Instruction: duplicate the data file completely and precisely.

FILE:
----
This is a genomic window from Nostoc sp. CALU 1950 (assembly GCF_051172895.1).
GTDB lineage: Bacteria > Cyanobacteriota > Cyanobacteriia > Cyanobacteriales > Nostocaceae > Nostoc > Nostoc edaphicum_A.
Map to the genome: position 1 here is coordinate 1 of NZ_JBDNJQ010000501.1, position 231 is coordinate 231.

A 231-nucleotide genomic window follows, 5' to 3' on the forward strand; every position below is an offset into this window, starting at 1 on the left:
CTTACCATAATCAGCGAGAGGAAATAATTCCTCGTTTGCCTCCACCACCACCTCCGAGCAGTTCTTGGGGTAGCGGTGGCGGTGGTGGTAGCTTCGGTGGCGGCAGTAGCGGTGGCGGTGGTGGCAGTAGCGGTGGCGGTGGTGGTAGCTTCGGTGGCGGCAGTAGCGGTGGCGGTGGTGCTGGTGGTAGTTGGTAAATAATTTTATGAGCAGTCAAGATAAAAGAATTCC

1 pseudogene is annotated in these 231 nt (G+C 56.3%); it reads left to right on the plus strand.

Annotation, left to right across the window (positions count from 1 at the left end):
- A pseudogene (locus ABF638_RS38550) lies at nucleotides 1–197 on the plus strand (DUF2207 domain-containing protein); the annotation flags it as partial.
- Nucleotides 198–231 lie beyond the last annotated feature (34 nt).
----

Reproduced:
This is a genomic window from Nostoc sp. CALU 1950 (assembly GCF_051172895.1).
GTDB lineage: Bacteria > Cyanobacteriota > Cyanobacteriia > Cyanobacteriales > Nostocaceae > Nostoc > Nostoc edaphicum_A.
Map to the genome: position 1 here is coordinate 1 of NZ_JBDNJQ010000501.1, position 231 is coordinate 231.

A 231-nucleotide genomic window follows, 5' to 3' on the forward strand; every position below is an offset into this window, starting at 1 on the left:
CTTACCATAATCAGCGAGAGGAAATAATTCCTCGTTTGCCTCCACCACCACCTCCGAGCAGTTCTTGGGGTAGCGGTGGCGGTGGTGGTAGCTTCGGTGGCGGCAGTAGCGGTGGCGGTGGTGGCAGTAGCGGTGGCGGTGGTGGTAGCTTCGGTGGCGGCAGTAGCGGTGGCGGTGGTGCTGGTGGTAGTTGGTAAATAATTTTATGAGCAGTCAAGATAAAAGAATTCC

1 pseudogene is annotated in these 231 nt (G+C 56.3%); it reads left to right on the plus strand.

Annotation, left to right across the window (positions count from 1 at the left end):
- A pseudogene (locus ABF638_RS38550) lies at nucleotides 1–197 on the plus strand (DUF2207 domain-containing protein); the annotation flags it as partial.
- Nucleotides 198–231 lie beyond the last annotated feature (34 nt).